Posted on October 21, 2015 by James A. Martin
If you look at web browser U.S. market share over the past several years, you’ll notice the freefall of Microsoft’s once-dominant Internet Explorer (IE). With Microsoft’s latest browser, Edge, can the company reverse its dramatic slide?
As recently as 2008, IE was by far the top dog, with over 76 percent of the desktop browser market, according to StatCounter. Its nearest competitor was Firefox, at a distant 18 percent market share.
But when you look at the chart (below), it’s been all downhill for IE since then. Today, the browser has only about 27 percent of the market—a loss of almost 50 percent over seven years.
In July, Microsoft released a brand-new browser, Edge, as part of its new Windows 10 operating system. Edge supplants IE as the default browser on new and updated Windows devices. The new browser features annotation tools, a reading mode, and integration with Microsoft’s Cortana virtual assistant and OneDrive cloud file service, among other features.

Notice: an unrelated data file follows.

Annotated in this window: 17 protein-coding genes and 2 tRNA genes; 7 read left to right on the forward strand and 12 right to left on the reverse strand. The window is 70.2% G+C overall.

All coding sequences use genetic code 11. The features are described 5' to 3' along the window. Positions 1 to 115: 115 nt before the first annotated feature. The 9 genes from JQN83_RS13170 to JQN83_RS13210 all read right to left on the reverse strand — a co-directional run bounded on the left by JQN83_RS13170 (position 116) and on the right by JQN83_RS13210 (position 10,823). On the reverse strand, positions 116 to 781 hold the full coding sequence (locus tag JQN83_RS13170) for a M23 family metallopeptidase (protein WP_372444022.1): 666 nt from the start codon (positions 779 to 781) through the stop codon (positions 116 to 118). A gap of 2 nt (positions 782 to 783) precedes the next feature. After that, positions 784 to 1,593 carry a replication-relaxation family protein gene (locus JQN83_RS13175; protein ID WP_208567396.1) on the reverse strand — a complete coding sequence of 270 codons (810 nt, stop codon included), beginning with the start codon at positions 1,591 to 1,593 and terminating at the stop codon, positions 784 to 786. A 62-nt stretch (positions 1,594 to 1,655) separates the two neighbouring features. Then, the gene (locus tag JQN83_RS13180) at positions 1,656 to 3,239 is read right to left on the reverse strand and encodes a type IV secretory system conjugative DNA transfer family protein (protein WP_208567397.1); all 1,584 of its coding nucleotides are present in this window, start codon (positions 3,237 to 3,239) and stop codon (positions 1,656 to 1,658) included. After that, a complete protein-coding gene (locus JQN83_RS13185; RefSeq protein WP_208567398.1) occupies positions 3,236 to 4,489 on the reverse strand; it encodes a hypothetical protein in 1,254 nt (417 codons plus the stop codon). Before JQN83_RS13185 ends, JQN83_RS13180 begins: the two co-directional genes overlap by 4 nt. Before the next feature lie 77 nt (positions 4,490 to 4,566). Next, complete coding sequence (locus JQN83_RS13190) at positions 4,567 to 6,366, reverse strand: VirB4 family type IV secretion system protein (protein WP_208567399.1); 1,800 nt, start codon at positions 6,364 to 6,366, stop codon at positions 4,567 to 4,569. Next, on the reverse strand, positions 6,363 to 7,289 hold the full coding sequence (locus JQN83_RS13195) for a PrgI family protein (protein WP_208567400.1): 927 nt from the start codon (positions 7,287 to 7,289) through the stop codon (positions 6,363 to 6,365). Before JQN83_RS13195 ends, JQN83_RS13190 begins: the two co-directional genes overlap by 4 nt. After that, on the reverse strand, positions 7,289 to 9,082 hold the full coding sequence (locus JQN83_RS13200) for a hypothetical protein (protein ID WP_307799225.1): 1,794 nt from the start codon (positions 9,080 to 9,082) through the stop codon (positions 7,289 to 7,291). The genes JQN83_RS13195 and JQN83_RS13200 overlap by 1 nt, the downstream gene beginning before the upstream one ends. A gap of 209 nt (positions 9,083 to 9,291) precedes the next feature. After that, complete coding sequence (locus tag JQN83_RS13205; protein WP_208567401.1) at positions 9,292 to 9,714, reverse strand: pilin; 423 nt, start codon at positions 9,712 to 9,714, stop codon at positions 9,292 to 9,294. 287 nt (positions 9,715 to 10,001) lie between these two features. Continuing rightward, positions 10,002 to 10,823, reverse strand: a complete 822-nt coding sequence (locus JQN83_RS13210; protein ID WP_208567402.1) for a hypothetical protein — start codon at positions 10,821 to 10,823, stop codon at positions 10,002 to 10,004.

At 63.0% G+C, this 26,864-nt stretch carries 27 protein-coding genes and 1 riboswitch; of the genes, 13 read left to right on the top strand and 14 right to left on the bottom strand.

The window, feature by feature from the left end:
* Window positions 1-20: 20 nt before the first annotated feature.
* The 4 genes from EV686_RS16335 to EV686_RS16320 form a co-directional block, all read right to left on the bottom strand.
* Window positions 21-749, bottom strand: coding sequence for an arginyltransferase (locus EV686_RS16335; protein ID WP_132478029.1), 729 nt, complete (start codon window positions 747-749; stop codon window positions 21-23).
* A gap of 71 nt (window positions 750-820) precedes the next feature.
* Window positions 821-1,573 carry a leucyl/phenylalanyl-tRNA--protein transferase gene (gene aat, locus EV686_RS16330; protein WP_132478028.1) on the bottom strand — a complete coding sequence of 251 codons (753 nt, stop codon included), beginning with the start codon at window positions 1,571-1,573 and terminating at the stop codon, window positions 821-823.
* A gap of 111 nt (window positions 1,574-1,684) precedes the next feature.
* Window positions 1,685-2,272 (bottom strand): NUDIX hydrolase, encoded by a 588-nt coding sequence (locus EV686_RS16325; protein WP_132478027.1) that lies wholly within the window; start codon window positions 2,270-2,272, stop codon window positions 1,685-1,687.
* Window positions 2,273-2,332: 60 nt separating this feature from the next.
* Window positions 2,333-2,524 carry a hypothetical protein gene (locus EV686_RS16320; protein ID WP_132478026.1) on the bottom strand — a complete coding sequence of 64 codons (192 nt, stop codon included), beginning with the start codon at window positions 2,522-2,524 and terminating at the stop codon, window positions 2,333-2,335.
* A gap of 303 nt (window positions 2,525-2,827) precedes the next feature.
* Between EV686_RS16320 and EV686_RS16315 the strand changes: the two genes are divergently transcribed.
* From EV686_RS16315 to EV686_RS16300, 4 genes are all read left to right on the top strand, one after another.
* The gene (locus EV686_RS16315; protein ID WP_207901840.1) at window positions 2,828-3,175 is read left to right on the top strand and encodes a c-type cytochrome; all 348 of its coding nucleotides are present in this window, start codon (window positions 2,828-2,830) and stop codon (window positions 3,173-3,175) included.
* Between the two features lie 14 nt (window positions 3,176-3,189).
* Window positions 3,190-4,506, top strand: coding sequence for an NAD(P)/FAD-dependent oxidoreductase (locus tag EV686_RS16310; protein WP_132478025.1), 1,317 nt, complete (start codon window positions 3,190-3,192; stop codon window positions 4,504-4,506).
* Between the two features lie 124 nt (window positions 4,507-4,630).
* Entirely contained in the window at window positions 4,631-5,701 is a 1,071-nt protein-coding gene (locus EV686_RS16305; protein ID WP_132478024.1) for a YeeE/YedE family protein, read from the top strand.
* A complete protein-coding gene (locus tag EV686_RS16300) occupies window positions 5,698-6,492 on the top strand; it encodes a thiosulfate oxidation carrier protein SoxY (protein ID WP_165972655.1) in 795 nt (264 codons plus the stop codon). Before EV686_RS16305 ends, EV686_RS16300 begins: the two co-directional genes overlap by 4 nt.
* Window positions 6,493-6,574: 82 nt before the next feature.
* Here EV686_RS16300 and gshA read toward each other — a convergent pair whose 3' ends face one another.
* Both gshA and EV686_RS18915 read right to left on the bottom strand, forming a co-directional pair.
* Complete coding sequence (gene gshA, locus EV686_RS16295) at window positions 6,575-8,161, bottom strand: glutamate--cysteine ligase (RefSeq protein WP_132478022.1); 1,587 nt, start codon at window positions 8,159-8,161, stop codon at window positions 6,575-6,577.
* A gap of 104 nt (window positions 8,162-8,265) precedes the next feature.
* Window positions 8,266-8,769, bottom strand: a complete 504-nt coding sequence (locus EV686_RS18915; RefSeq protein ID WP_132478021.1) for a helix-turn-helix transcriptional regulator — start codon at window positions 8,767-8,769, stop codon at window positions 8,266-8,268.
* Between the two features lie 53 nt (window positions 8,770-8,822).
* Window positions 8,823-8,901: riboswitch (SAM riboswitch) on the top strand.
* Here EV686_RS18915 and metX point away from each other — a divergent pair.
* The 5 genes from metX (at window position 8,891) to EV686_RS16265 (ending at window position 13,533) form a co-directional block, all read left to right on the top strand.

Reviewers have had mixed reactions to Edge. The new browser isn’t “quite as good or feature-complete as it should be,” noted The Verge. But “it’s a really great start and already much better than Internet Explorer … Microsoft finally has a web browsing experience it can be proud of. It’s not yet a Chrome beater, but this time, Microsoft is putting up a fight.”
“In terms of browsing speed it’s brilliant, but it currently lacks power features such as Extensions,” noted TechRadar. “To that end, it has more work to do before it can persuade people to move from Chrome and Firefox.”
Edge is largely being ignored by Windows 10 users in the U.S., according to research firm Quantcast (as reported by PC World). Edge’s use declined from about 16 percent soon after Windows 10’s release to about 12 percent today. Meanwhile, Google Chrome wasted no time becoming the dominant Windows 10 browser, with a market share of about 70 percent.
And Windows 10 aside, Chrome is currently the leader among all desktop browsers, with over 44 percent market share as of October 2015. IE is a distant second (27 percent), followed by Firefox with about 15 percent.
It’s still early days for Edge, of course. But at the moment, it looks as if IE was such a non-entity in the browser market for years, users long ago switched to Chrome or another competitor. And getting them to switch back to a Microsoft browser could be a long-term challenge.
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